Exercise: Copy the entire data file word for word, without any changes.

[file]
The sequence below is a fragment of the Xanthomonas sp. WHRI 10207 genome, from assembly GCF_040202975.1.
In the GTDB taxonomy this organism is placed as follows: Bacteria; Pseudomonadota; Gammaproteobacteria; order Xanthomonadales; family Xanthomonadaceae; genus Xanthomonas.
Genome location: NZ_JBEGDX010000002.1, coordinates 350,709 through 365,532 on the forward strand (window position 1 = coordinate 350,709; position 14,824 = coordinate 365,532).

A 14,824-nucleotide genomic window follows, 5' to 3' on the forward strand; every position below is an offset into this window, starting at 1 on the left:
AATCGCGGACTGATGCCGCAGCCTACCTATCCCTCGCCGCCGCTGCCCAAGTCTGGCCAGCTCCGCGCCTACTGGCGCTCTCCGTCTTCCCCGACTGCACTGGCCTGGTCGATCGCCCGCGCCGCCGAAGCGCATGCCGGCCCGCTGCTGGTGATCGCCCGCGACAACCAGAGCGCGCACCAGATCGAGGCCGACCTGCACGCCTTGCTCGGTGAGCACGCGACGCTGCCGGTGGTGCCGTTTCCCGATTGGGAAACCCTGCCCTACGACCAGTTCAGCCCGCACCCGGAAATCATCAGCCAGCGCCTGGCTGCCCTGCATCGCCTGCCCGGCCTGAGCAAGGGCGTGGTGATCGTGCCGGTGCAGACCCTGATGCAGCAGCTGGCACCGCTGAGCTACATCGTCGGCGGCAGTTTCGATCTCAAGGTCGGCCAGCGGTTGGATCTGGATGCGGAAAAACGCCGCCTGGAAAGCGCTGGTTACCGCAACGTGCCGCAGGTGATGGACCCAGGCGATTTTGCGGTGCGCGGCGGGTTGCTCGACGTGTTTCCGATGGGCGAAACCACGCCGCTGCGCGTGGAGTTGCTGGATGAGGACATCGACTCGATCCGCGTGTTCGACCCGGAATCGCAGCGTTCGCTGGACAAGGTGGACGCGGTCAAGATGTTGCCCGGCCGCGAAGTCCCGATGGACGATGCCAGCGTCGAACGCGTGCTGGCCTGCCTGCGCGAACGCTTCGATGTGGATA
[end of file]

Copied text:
The sequence below is a fragment of the Xanthomonas sp. WHRI 10207 genome, from assembly GCF_040202975.1.
In the GTDB taxonomy this organism is placed as follows: Bacteria; Pseudomonadota; Gammaproteobacteria; order Xanthomonadales; family Xanthomonadaceae; genus Xanthomonas.
Genome location: NZ_JBEGDX010000002.1, coordinates 350,709 through 365,532 on the forward strand (window position 1 = coordinate 350,709; position 14,824 = coordinate 365,532).

A 14,824-nucleotide genomic window follows, 5' to 3' on the forward strand; every position below is an offset into this window, starting at 1 on the left:
AATCGCGGACTGATGCCGCAGCCTACCTATCCCTCGCCGCCGCTGCCCAAGTCTGGCCAGCTCCGCGCCTACTGGCGCTCTCCGTCTTCCCCGACTGCACTGGCCTGGTCGATCGCCCGCGCCGCCGAAGCGCATGCCGGCCCGCTGCTGGTGATCGCCCGCGACAACCAGAGCGCGCACCAGATCGAGGCCGACCTGCACGCCTTGCTCGGTGAGCACGCGACGCTGCCGGTGGTGCCGTTTCCCGATTGGGAAACCCTGCCCTACGACCAGTTCAGCCCGCACCCGGAAATCATCAGCCAGCGCCTGGCTGCCCTGCATCGCCTGCCCGGCCTGAGCAAGGGCGTGGTGATCGTGCCGGTGCAGACCCTGATGCAGCAGCTGGCACCGCTGAGCTACATCGTCGGCGGCAGTTTCGATCTCAAGGTCGGCCAGCGGTTGGATCTGGATGCGGAAAAACGCCGCCTGGAAAGCGCTGGTTACCGCAACGTGCCGCAGGTGATGGACCCAGGCGATTTTGCGGTGCGCGGCGGGTTGCTCGACGTGTTTCCGATGGGCGAAACCACGCCGCTGCGCGTGGAGTTGCTGGATGAGGACATCGACTCGATCCGCGTGTTCGACCCGGAATCGCAGCGTTCGCTGGACAAGGTGGACGCGGTCAAGATGTTGCCCGGCCGCGAAGTCCCGATGGACGATGCCAGCGTCGAACGCGTGCTGGCCTGCCTGCGCGAACGCTTCGATGTGGATA